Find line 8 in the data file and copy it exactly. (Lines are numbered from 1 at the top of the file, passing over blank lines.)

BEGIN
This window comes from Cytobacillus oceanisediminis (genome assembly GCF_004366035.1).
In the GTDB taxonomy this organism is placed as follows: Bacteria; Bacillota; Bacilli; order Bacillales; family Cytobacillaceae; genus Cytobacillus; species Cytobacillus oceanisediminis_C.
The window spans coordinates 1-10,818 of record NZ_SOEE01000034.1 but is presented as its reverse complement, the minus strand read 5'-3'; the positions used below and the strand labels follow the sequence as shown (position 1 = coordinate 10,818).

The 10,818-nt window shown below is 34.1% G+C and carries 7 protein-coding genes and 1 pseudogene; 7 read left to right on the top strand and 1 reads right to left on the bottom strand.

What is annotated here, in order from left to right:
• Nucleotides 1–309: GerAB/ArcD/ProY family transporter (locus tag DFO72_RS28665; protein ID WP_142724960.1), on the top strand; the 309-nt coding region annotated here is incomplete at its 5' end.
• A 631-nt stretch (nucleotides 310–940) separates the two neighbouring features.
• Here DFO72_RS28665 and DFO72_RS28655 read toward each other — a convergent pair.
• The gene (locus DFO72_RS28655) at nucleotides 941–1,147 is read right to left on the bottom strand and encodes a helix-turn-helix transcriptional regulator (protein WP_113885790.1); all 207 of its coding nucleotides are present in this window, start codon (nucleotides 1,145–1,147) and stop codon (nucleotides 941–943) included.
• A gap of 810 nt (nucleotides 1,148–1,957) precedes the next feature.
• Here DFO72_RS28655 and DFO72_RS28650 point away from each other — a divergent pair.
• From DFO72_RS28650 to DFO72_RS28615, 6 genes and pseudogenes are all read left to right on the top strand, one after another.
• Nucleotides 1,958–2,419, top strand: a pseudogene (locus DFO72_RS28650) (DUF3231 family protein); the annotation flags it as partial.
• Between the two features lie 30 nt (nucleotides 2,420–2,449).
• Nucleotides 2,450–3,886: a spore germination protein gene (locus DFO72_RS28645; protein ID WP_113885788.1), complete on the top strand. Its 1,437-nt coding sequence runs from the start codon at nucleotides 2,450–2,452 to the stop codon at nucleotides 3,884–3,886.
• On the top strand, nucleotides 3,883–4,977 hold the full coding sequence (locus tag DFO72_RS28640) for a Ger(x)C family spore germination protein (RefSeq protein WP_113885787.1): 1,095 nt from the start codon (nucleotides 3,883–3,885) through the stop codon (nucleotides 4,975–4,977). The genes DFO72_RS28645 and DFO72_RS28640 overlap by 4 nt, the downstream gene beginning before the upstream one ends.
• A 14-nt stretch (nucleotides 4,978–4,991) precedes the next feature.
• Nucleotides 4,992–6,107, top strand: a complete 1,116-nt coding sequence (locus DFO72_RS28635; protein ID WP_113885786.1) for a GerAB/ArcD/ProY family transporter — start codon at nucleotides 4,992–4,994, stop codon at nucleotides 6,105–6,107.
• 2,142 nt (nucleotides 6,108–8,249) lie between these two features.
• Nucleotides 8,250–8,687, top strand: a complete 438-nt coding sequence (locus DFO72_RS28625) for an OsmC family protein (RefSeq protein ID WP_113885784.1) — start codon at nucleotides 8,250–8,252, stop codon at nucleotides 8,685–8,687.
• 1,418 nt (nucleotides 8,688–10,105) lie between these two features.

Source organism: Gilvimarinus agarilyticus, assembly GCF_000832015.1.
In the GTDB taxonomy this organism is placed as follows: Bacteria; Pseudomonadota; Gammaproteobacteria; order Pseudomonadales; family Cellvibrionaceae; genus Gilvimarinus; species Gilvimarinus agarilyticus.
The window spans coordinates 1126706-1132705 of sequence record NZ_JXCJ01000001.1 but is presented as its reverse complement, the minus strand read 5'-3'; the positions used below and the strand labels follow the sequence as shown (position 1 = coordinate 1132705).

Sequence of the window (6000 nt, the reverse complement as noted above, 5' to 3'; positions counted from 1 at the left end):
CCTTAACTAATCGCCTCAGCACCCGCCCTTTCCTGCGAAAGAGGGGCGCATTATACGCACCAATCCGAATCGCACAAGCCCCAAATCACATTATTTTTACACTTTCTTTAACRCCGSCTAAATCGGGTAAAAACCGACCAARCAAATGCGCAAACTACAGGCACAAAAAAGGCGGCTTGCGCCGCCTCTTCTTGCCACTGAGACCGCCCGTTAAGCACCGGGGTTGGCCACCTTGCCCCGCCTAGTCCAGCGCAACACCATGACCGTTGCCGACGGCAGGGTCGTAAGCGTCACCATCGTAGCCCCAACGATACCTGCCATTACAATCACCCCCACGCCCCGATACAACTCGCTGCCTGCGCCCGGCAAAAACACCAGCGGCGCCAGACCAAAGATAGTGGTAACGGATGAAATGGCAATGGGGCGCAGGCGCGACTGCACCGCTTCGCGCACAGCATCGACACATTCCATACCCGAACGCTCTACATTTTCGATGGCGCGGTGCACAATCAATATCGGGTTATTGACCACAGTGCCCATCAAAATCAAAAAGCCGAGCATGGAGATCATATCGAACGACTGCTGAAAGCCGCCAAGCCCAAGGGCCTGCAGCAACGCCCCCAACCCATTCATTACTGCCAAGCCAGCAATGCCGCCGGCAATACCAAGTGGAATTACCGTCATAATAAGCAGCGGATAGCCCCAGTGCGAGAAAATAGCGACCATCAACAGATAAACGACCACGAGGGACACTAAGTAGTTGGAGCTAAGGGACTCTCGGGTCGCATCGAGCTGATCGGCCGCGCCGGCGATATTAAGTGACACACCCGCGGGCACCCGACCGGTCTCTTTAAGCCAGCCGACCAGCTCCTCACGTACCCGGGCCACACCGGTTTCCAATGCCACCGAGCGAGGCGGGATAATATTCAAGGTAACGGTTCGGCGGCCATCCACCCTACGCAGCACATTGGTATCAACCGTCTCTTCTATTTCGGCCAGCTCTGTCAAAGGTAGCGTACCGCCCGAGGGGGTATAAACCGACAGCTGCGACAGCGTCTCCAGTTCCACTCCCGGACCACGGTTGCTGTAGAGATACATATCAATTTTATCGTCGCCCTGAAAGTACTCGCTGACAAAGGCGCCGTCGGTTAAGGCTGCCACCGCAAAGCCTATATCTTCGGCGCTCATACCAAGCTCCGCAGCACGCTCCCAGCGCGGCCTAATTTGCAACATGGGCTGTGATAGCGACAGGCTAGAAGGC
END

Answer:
• Here DFO72_RS28665 and DFO72_RS28655 read toward each other — a convergent pair.